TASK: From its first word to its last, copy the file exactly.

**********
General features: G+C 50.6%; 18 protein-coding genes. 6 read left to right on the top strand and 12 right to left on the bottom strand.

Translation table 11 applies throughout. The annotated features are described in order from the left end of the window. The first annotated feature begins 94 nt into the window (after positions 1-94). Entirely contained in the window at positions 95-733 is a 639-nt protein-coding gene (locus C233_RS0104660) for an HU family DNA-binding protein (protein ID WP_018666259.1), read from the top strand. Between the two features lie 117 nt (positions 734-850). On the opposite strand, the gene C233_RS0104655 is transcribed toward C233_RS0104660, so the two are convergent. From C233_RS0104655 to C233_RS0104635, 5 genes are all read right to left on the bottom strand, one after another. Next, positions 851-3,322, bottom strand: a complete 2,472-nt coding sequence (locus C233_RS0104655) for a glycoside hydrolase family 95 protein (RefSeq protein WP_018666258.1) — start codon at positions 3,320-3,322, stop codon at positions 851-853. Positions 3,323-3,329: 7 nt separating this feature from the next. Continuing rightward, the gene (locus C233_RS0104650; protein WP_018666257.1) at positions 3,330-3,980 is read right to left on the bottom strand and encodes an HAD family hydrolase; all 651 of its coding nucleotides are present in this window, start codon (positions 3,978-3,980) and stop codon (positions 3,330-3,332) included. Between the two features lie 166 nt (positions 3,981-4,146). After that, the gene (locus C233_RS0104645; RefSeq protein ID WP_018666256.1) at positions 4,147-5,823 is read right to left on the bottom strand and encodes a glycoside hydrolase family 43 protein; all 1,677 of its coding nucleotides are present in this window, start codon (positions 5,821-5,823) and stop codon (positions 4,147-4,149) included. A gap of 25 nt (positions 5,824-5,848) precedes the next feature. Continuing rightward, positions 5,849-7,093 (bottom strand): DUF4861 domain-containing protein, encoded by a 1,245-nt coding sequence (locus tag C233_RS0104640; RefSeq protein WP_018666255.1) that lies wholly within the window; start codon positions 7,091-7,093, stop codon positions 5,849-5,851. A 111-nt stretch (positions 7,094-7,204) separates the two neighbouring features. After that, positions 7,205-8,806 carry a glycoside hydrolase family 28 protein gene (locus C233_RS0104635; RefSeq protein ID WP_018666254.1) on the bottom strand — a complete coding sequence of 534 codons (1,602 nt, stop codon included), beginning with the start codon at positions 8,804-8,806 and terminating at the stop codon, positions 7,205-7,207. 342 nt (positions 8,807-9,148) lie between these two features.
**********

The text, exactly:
General features: G+C 50.6%; 18 protein-coding genes. 6 read left to right on the top strand and 12 right to left on the bottom strand.

Translation table 11 applies throughout. The annotated features are described in order from the left end of the window. The first annotated feature begins 94 nt into the window (after positions 1-94). Entirely contained in the window at positions 95-733 is a 639-nt protein-coding gene (locus C233_RS0104660) for an HU family DNA-binding protein (protein ID WP_018666259.1), read from the top strand. Between the two features lie 117 nt (positions 734-850). On the opposite strand, the gene C233_RS0104655 is transcribed toward C233_RS0104660, so the two are convergent. From C233_RS0104655 to C233_RS0104635, 5 genes are all read right to left on the bottom strand, one after another. Next, positions 851-3,322, bottom strand: a complete 2,472-nt coding sequence (locus C233_RS0104655) for a glycoside hydrolase family 95 protein (RefSeq protein WP_018666258.1) — start codon at positions 3,320-3,322, stop codon at positions 851-853. Positions 3,323-3,329: 7 nt separating this feature from the next. Continuing rightward, the gene (locus C233_RS0104650; protein WP_018666257.1) at positions 3,330-3,980 is read right to left on the bottom strand and encodes an HAD family hydrolase; all 651 of its coding nucleotides are present in this window, start codon (positions 3,978-3,980) and stop codon (positions 3,330-3,332) included. Between the two features lie 166 nt (positions 3,981-4,146). After that, the gene (locus C233_RS0104645; RefSeq protein ID WP_018666256.1) at positions 4,147-5,823 is read right to left on the bottom strand and encodes a glycoside hydrolase family 43 protein; all 1,677 of its coding nucleotides are present in this window, start codon (positions 5,821-5,823) and stop codon (positions 4,147-4,149) included. A gap of 25 nt (positions 5,824-5,848) precedes the next feature. Continuing rightward, positions 5,849-7,093 (bottom strand): DUF4861 domain-containing protein, encoded by a 1,245-nt coding sequence (locus tag C233_RS0104640; RefSeq protein WP_018666255.1) that lies wholly within the window; start codon positions 7,091-7,093, stop codon positions 5,849-5,851. A 111-nt stretch (positions 7,094-7,204) separates the two neighbouring features. After that, positions 7,205-8,806 carry a glycoside hydrolase family 28 protein gene (locus C233_RS0104635; RefSeq protein ID WP_018666254.1) on the bottom strand — a complete coding sequence of 534 codons (1,602 nt, stop codon included), beginning with the start codon at positions 8,804-8,806 and terminating at the stop codon, positions 7,205-7,207. 342 nt (positions 8,807-9,148) lie between these two features.